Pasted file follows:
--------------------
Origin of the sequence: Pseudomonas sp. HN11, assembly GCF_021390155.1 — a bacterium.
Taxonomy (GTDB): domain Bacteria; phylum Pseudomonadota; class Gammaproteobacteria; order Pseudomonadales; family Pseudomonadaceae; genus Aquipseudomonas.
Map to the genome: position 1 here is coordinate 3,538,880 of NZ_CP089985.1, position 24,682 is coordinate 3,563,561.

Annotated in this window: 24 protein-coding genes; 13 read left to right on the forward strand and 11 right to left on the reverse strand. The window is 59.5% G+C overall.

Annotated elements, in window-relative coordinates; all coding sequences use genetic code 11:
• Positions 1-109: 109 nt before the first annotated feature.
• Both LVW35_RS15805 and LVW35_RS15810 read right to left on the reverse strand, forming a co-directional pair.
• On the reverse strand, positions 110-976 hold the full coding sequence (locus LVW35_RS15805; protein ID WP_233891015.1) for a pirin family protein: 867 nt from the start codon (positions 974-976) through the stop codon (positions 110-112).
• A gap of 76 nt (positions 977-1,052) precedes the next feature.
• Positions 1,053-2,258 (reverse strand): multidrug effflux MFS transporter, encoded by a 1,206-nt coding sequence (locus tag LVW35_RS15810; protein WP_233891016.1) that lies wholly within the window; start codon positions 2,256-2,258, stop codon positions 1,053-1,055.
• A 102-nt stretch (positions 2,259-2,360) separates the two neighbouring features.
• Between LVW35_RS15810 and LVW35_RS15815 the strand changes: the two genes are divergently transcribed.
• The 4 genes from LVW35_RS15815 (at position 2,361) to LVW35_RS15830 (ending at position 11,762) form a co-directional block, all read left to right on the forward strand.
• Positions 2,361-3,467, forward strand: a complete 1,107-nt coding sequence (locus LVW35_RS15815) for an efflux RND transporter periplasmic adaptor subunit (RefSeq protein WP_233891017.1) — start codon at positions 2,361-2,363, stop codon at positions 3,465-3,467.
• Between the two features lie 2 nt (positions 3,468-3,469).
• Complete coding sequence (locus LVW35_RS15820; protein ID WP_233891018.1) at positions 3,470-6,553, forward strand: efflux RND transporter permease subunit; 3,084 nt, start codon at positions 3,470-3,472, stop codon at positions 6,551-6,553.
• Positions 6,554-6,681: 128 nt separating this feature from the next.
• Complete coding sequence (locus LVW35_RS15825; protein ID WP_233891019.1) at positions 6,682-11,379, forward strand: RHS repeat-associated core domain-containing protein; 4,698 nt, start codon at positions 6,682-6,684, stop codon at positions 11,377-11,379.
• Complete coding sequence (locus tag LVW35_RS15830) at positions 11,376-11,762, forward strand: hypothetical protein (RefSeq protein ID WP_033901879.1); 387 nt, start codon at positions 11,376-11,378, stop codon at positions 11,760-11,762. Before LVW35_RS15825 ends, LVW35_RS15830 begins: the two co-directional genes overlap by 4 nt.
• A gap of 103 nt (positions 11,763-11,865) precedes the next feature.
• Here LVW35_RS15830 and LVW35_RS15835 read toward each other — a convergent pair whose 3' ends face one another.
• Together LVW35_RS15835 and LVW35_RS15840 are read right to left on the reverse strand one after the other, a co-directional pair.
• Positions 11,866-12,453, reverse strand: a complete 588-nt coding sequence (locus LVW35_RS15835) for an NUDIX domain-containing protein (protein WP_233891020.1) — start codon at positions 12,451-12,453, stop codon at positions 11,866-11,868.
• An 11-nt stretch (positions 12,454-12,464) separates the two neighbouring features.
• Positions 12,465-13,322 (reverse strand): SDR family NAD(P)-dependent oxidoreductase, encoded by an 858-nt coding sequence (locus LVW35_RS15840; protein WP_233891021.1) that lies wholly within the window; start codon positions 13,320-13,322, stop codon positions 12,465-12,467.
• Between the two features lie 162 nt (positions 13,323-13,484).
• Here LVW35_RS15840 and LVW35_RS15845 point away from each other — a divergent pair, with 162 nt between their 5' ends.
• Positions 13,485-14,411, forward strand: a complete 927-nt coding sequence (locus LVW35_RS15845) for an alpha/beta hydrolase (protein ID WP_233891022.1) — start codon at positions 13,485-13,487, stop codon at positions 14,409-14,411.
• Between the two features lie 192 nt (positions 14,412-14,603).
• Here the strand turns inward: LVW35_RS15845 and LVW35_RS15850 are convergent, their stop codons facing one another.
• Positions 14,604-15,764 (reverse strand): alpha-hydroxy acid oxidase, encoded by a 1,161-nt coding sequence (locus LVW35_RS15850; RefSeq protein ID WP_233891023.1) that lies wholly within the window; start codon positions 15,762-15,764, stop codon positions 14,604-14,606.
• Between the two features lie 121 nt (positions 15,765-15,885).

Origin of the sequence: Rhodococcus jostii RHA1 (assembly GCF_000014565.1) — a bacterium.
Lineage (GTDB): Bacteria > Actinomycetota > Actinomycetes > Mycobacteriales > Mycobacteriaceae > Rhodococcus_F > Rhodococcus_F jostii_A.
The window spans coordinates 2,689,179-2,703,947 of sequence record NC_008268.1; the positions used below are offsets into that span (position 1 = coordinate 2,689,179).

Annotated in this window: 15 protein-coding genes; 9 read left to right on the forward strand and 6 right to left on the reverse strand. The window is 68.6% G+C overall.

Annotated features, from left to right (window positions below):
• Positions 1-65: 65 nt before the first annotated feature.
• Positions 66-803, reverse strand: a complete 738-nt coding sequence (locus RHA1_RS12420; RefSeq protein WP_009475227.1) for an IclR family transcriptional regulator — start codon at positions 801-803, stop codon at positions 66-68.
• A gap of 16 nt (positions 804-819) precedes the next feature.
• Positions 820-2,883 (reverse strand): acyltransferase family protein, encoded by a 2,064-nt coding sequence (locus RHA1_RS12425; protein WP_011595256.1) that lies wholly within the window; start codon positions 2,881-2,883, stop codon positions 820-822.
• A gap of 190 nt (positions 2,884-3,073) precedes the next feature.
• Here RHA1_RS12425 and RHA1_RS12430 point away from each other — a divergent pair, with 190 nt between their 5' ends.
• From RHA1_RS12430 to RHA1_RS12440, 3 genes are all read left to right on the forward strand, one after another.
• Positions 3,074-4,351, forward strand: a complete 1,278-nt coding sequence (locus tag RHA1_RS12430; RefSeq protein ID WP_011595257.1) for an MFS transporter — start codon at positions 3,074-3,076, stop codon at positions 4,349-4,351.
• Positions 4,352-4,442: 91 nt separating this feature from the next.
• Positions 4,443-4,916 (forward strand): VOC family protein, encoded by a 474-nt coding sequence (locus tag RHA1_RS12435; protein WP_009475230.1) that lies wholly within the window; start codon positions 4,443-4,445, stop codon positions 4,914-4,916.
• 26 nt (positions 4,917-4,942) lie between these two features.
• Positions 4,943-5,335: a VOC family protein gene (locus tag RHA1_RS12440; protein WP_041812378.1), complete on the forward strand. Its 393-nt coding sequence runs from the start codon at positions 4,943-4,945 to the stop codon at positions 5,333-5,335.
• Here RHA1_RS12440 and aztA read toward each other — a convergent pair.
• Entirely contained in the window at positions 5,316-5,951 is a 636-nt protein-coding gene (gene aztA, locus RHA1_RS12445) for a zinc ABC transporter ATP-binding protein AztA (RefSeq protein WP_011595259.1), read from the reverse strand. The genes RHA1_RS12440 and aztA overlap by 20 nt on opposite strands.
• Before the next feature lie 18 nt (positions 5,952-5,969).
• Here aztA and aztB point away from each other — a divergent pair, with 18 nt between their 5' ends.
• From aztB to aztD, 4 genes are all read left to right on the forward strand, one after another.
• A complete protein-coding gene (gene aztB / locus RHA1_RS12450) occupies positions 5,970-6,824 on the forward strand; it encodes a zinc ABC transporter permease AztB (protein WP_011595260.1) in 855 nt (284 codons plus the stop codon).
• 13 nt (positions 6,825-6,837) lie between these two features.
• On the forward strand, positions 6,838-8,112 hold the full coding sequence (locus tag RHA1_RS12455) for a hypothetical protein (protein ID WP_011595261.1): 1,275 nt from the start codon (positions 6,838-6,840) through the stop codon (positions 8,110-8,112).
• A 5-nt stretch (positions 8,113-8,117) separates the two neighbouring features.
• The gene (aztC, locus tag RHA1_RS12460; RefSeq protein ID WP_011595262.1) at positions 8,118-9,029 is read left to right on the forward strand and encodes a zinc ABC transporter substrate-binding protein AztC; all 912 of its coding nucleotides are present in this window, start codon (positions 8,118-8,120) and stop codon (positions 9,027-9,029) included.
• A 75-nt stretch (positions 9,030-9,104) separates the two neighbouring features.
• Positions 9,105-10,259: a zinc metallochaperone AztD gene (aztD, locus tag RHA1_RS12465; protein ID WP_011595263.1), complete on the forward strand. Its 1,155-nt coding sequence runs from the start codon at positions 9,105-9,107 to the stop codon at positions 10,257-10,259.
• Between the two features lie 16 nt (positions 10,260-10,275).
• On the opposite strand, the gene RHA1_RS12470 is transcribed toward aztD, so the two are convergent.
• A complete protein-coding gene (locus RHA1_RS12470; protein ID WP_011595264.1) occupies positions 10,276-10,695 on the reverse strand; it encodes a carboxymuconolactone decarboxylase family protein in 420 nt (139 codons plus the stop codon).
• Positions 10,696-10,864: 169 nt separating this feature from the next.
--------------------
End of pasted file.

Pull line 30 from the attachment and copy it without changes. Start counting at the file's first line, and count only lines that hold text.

• Here the strand turns inward: LVW35_RS15845 and LVW35_RS15850 are convergent, their stop codons facing one another.